Bystanders can help more cardiac arrest victims survive
Only 8% of Americans survive cardiac arrest outside a hospital, but that percentage could increase significantly if bystanders recognize cardiac arrest and perform simple lifesaving tasks, a UVA Health physician says.
UVA emergency medicine physician William J. Brady, MD, co-authored an article in the New England Journal of Medicine that highlights a few steps anyone without extensive medical training can do to help:
- Recognize quickly the signs of cardiac arrest and call 911
- Begin cardiopulmonary resuscitation (CPR) using chest compressions
- Use an automated external defibrillator (AED), when appropriate, to deliver an electric current to restart a victim's heart
"Early emergency care by the bystander, long before emergency medical providers arrive, can save a life. This care is referred to as 'pre-arrival care,'" said Brady. "This pre-arrival care is as important as more advanced care by EMTs, nurses, and doctors once trained providers are available."
Calling 911, Beginning CPR
The first step is simply noting that someone may be in cardiac arrest.
The article notes that the American Heart Association and other medical groups "recommend that bystanders should suspect cardiac arrest and begin CPR whenever a person is unresponsive and not breathing normally." Faster recognition of cardiac arrest will also lead to a quicker 911 call, speeding the arrival of trained emergency medical providers.
But research has shown that bystanders can help cardiac arrest victims by beginning CPR themselves (major groups like the American Heart Association now endorse compression-only CPR, which is performed using chest compressions only and not breathing into the victim's mouth). A 2010 review of more than 10,000 out-of-hospital cardiac arrest cases found that 22.1% of patients receiving pre-arrival care, including bystander CPR, survived, compared with 7.8% of patients that did not.
How AEDs Can Help
Bystanders can further help a cardiac arrest victim's chances of survival by also using an AED. Brady helped spearhead an effort to install more than 300 AEDs across Grounds, helping UVA earn a HEARTSafe Campus award from the National Collegiate EMS Foundation twice in recent years.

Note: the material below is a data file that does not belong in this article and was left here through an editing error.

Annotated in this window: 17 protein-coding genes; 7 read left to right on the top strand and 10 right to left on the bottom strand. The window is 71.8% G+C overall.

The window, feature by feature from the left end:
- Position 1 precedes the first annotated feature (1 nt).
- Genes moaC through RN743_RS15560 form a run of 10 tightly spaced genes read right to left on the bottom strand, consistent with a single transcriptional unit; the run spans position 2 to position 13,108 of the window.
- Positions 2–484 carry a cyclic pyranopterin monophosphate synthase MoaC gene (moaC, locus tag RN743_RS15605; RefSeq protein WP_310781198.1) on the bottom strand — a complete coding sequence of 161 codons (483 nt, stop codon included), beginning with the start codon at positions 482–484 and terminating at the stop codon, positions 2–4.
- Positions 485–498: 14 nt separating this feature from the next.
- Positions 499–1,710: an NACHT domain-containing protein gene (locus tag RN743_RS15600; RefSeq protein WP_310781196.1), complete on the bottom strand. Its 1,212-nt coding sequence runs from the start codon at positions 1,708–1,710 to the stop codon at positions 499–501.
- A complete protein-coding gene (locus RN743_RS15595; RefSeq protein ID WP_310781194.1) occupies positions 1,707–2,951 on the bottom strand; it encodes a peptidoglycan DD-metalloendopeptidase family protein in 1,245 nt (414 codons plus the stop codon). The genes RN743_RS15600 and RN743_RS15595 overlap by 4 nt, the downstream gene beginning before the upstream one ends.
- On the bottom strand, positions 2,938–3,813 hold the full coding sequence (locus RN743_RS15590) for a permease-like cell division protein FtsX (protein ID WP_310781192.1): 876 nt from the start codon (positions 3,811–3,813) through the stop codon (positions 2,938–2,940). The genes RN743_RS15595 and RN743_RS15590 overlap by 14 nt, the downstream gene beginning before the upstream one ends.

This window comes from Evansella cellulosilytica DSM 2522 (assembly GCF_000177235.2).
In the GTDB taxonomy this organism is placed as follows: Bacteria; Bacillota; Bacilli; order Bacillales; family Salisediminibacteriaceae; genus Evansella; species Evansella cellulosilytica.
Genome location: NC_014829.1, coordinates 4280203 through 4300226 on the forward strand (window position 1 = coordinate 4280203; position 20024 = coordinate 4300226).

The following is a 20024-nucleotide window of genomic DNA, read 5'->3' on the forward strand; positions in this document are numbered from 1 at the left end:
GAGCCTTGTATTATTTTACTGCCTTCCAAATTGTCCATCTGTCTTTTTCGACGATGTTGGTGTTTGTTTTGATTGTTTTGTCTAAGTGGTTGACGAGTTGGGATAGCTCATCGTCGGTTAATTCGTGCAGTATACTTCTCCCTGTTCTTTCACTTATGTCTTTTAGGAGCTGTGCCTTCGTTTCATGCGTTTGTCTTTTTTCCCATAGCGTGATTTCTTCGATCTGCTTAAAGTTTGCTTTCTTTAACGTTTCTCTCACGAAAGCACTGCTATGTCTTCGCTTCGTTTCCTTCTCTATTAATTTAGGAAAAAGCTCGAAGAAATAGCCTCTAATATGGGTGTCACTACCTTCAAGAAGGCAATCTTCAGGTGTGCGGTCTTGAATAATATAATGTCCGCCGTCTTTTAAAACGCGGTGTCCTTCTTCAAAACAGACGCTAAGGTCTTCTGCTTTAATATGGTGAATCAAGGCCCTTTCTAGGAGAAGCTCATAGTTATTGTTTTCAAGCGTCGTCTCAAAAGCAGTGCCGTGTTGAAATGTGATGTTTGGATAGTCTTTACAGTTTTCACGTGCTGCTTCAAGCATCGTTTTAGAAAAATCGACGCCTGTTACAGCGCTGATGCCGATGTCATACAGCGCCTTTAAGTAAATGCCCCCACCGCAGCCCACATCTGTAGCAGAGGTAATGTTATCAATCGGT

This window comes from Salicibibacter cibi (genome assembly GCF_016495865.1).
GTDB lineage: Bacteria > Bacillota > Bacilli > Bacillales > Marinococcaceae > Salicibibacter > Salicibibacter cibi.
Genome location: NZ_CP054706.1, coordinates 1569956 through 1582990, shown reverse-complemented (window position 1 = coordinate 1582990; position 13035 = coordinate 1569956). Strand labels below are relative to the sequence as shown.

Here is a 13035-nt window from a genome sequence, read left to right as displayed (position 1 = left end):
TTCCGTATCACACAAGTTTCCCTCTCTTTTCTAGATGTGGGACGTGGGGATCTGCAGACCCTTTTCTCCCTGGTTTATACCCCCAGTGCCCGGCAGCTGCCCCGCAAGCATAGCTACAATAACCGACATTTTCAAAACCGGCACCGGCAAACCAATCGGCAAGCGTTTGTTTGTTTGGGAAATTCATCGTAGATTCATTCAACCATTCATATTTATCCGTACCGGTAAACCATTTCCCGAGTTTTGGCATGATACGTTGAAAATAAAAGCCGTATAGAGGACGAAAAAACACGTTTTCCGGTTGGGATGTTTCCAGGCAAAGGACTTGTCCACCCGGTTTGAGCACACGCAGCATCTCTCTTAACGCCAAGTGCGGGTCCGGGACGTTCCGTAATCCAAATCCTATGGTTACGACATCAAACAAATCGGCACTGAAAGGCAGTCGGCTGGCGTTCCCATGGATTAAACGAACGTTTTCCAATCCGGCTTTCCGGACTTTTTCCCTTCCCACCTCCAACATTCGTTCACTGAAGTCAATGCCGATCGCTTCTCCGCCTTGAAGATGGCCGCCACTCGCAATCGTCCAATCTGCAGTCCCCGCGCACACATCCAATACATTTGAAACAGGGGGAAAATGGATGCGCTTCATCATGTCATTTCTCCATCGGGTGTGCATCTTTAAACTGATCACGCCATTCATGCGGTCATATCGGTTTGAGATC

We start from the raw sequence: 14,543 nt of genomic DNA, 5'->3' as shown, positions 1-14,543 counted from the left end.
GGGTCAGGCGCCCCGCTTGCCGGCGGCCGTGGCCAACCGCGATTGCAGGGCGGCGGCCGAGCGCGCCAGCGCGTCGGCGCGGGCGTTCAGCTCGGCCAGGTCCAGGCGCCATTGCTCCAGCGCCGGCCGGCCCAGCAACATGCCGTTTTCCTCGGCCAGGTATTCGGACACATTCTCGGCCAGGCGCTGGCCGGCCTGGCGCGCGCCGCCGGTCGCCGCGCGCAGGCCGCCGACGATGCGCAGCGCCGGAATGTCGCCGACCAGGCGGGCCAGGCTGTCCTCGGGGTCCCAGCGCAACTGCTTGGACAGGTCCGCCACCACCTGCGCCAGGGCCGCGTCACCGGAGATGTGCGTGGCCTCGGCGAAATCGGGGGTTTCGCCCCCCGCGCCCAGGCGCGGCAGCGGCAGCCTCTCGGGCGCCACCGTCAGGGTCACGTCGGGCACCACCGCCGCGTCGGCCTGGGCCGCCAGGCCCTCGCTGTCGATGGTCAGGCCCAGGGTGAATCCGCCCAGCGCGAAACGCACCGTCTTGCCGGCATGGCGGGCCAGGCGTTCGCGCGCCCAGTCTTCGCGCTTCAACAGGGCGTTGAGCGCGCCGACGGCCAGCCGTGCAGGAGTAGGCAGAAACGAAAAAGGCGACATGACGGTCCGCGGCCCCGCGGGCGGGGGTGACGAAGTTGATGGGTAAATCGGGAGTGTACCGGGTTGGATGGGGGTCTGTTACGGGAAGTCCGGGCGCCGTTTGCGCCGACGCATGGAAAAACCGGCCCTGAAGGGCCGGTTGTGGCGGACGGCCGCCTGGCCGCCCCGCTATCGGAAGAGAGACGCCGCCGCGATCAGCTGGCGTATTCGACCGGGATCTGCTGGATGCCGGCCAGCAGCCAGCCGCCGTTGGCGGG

Multiple research papers have shown the benefits of having AEDs accessible for use by members of the public. For example, a 2018 study of more than 50,000 out-of-hospital cardiac arrests found that 66.5% of patients who were treated with an AED by a bystander survived, compared with 43% of patients who were shocked only after fire rescue crews arrived. This highlights the benefits of quick action from bystanders. As Brady's article notes, "for every minute that a person with out-of-hospital cardiac arrest goes without CPR and defibrillation, the chance of survival decreases by 7 to 10%."
The Need for Education
One major barrier to bystanders providing lifesaving care for cardiac arrest victims is a lack of training, especially in how to perform CPR. Brady's article points to a study that estimates only 2.4% of Americans receive CPR training each year.
One potential way to boost the number of people getting trained, Brady and his co-authors write, is to offer shorter training sessions. Potential options include 4-minute training sessions at CPR kiosks in public locations, as well as video training sessions ranging from 60 seconds to 8 minutes.
Another option to boost bystander care is one Brady hopes will soon be available in Central Virginia: a smartphone app that notifies volunteer users of a cardiac arrest occurring near them in a public location. This would enable people close to the scene to start CPR and use an AED, if available, before emergency medical providers arrive. Albemarle County Fire Rescue, Charlottesville Fire Department, the Charlottesville-Albemarle-UVA Emergency Communications Center and UVA Health are working together to launch this tool.
"The next major advance in cardiac arrest management is not a new hospital-based treatment nor fire-rescue intervention. It is this pre-arrival care performed by a bystander, before fire-rescue personnel arrive and long before a patient is transported to the hospital. This care can allow victims of cardiac arrest to return to their lives and families," Brady said.